Most Business-Launched Virtual Worlds Fail, Gartner Says - InformationWeek
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Most Business-Launched Virtual Worlds Fail, Gartner Says

Many projects are abandoned because of a lack of clear objectives and a limited understanding of the demographics, attitudes, and expectations.

The vast majority of virtual world projects launched by businesses fail within 18 months, but the impact of the collaboration technology on organizations could eventually be as big as the Internet, a market research firm said this week.

Fully 90% of business forays into virtual worlds fail because organizations focus on the technology rather than on understanding the needs of the employees using it, Gartner said.

"Businesses have learned some hard lessons," Gartner analyst Steve Prentice said in a statement released Thursday. "They need to realize that virtual worlds mark the transition from Web pages to Web places and a successful virtual presence starts with people, not physics. Realistic graphics and physical behavior count for little unless the presence is valued by and engaging to a large audience."

Other reasons for the high failure rate include starting projects for the "cool" factor or because competitors are doing it, Gartner said. Many projects are abandoned because of a lack of clear objectives and a limited understanding of the demographics, attitudes, and expectations of virtual-world communities.

A benefit of virtual worlds is the rich collaboration experience, which includes a real-time visual dimension through the use of avatars and the ability to include emotional information in the online conversations between individuals, Gartner said. These attributes separate virtual worlds from other forms of Web-based interactions.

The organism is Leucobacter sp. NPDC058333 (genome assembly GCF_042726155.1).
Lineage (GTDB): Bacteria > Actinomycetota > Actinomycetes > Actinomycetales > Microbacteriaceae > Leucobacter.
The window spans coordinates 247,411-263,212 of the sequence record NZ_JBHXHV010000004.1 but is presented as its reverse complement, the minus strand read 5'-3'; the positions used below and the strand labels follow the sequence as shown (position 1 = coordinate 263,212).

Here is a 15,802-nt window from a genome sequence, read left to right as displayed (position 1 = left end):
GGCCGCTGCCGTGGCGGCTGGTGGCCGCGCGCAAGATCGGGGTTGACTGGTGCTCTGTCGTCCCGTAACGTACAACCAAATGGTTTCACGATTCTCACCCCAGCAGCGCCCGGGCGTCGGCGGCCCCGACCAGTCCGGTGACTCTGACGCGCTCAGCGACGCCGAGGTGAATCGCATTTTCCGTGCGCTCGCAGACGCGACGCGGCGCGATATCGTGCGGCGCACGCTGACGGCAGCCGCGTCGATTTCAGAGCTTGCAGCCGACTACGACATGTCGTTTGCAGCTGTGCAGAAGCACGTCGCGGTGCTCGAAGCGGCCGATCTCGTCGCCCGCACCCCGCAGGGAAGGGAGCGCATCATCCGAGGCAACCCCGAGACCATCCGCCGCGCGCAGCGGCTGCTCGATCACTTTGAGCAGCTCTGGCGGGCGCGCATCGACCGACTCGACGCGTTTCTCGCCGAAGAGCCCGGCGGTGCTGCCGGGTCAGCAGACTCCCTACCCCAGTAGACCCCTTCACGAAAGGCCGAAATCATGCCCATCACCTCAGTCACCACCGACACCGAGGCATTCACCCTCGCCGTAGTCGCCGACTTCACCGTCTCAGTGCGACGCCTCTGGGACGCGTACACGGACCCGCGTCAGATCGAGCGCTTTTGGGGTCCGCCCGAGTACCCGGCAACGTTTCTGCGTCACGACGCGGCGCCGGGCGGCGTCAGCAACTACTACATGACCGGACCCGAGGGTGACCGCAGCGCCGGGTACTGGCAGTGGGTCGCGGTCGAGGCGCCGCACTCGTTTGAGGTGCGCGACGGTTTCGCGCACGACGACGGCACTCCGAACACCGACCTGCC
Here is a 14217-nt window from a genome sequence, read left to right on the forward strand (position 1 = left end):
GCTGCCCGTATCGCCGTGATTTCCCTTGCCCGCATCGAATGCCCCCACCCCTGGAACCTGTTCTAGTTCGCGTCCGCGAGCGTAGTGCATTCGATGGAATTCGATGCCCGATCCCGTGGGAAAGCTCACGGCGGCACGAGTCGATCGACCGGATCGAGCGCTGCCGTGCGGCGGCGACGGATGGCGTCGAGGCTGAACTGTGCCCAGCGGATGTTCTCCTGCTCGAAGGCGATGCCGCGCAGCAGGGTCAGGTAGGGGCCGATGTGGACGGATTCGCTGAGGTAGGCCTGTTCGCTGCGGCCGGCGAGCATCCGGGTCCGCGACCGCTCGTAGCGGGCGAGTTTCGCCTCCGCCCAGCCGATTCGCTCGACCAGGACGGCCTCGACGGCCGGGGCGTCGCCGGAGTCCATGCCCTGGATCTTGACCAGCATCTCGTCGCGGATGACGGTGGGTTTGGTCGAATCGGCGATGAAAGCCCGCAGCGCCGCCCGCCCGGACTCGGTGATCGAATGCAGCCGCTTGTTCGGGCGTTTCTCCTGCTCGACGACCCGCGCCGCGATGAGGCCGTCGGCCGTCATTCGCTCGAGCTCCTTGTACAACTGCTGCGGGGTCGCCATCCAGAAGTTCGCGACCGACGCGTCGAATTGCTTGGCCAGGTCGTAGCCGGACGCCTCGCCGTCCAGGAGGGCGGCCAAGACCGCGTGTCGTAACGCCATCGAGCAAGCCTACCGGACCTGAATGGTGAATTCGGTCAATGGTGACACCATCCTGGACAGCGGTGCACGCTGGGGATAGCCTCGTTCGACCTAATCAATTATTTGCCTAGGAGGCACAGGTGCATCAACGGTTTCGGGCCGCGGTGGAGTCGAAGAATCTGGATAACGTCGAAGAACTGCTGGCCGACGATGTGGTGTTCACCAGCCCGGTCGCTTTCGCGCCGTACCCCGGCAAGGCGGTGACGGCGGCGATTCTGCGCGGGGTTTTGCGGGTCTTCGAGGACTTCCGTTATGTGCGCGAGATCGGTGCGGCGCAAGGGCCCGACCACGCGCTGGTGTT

Virtual worlds as a collaboration tool are also attractive because of the relatively low price. Companies can implement a virtual world platform for about $50,000, and trials can start as low as $5,000, Gartner said. The low cost makes virtual worlds viable as an additional form of communication to reduce the use of expensive videoconferencing facilities and the need to bring employees from multiple locations and time zones to a single site.

"Companies need to start thinking what their virtual world strategy is, incorporate it into their Internet strategy, and merge their two-dimensional Web pages to support a 3-D Web place," Prentice said. "Virtual world presence is not to replace the 2-D world but to supplement it."

In selecting a virtual-world route, organizations have three choices: They can enter an existing one, such as Second Life or There.com; create their own public world; or build an internal, private world. By 2012, Gartner estimates that 70% of organizations will have established their own private virtual worlds. By then, the success rate will be far greater because of lower expectations, clearer objectives, and better constraints.

Gartner believes virtual world adoption will begin in role-based scenario-driven training exercises. Examples would include training in emergency services within medical institutions and fire and police departments.

The second phase would involve extending the technology to a secure, persistent, and interactive virtual workspace that allows individuals to interact and improve collaboration. From there, the technology can be extended to a broader community that includes supply chain partners and customers.

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